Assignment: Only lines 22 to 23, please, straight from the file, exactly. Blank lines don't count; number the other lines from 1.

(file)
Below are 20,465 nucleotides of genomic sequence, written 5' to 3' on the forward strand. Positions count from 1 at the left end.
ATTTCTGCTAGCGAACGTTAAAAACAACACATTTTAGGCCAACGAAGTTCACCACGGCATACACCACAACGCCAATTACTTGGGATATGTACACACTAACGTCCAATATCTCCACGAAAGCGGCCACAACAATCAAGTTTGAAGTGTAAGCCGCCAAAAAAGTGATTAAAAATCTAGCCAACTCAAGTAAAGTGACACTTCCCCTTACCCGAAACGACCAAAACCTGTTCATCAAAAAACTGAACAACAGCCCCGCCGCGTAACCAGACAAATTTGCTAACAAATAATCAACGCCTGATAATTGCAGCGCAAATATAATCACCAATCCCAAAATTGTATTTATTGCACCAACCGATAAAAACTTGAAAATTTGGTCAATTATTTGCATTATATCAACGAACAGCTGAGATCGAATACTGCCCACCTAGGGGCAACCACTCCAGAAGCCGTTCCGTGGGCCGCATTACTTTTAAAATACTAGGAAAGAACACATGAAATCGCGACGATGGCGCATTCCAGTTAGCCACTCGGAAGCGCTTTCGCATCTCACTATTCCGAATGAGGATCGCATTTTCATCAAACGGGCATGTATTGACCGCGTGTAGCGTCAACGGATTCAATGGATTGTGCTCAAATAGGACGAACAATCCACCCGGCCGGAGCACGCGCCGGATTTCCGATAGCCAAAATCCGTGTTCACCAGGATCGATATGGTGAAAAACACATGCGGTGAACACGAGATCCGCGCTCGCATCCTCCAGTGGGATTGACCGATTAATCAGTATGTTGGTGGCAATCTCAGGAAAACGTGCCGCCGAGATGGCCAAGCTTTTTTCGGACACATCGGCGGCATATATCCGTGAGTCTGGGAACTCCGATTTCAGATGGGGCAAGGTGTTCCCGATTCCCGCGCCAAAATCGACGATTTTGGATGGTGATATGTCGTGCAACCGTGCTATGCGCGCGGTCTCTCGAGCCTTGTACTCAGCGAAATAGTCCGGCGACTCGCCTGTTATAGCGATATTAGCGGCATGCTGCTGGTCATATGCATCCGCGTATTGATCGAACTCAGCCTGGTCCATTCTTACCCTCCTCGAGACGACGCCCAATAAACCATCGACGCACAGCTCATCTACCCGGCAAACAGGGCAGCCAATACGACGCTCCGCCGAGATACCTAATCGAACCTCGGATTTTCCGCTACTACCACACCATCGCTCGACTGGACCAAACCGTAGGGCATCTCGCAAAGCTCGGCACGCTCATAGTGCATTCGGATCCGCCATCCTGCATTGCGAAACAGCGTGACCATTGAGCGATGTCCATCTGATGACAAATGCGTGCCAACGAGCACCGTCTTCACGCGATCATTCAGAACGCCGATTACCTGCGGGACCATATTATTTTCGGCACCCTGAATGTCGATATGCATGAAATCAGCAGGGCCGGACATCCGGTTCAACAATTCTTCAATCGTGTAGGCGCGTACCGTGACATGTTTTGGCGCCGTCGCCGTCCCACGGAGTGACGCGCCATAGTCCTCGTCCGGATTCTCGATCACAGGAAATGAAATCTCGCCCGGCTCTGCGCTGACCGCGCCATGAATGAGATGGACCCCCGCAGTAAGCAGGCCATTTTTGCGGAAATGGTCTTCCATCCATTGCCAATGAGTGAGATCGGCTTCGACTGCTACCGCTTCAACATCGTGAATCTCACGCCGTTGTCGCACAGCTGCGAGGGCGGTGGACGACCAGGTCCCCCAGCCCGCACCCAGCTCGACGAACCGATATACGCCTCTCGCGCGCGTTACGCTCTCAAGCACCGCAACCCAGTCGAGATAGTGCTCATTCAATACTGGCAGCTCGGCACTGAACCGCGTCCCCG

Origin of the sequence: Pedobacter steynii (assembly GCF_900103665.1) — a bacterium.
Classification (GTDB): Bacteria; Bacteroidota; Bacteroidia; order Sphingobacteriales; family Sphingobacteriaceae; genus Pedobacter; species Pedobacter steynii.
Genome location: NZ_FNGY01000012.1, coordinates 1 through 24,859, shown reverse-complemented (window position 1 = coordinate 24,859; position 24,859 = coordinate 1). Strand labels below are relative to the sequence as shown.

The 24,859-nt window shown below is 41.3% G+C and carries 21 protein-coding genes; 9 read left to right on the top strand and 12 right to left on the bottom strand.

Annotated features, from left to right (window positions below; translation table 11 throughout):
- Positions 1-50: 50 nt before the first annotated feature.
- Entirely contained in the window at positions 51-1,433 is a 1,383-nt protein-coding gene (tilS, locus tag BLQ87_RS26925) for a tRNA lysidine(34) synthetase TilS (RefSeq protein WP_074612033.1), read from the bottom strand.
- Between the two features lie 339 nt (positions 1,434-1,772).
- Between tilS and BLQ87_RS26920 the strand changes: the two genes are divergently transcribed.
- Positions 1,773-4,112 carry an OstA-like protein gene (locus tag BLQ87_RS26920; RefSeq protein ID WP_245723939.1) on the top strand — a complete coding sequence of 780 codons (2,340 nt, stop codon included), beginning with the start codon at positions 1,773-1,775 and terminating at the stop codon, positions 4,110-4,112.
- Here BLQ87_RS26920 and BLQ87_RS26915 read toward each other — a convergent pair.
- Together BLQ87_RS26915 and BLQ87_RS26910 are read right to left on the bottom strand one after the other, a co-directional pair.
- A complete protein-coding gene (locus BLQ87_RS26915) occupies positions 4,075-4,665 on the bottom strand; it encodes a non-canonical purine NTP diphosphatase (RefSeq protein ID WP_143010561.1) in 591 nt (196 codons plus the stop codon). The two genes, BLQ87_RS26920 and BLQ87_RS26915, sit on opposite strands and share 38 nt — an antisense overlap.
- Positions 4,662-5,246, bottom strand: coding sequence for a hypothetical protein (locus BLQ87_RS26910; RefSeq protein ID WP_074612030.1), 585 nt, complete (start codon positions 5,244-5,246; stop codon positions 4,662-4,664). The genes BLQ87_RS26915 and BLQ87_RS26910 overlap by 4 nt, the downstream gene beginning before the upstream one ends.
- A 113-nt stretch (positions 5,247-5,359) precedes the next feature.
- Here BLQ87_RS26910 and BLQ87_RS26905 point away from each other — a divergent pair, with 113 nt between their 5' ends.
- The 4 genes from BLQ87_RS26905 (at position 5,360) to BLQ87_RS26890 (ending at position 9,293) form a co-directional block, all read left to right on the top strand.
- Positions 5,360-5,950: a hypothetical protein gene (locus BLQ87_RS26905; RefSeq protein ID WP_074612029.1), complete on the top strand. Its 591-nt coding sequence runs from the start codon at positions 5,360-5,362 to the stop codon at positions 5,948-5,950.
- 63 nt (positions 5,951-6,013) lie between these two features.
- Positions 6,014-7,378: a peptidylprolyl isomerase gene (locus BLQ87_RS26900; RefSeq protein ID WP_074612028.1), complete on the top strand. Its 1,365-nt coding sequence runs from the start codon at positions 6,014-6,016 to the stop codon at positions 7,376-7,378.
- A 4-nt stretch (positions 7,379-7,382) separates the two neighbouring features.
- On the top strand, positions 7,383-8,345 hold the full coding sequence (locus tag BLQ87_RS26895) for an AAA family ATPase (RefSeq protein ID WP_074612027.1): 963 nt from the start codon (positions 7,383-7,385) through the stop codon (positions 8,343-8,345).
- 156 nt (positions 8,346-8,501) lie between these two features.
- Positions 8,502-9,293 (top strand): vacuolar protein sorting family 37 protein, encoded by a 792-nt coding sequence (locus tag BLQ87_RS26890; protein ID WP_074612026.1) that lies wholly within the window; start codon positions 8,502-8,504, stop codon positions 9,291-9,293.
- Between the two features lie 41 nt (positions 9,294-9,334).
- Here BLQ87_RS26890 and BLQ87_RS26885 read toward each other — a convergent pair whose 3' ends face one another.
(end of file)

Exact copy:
- Positions 6,014-7,378: a peptidylprolyl isomerase gene (locus BLQ87_RS26900; RefSeq protein ID WP_074612028.1), complete on the top strand. Its 1,365-nt coding sequence runs from the start codon at positions 6,014-6,016 to the stop codon at positions 7,376-7,378.
- A 4-nt stretch (positions 7,379-7,382) separates the two neighbouring features.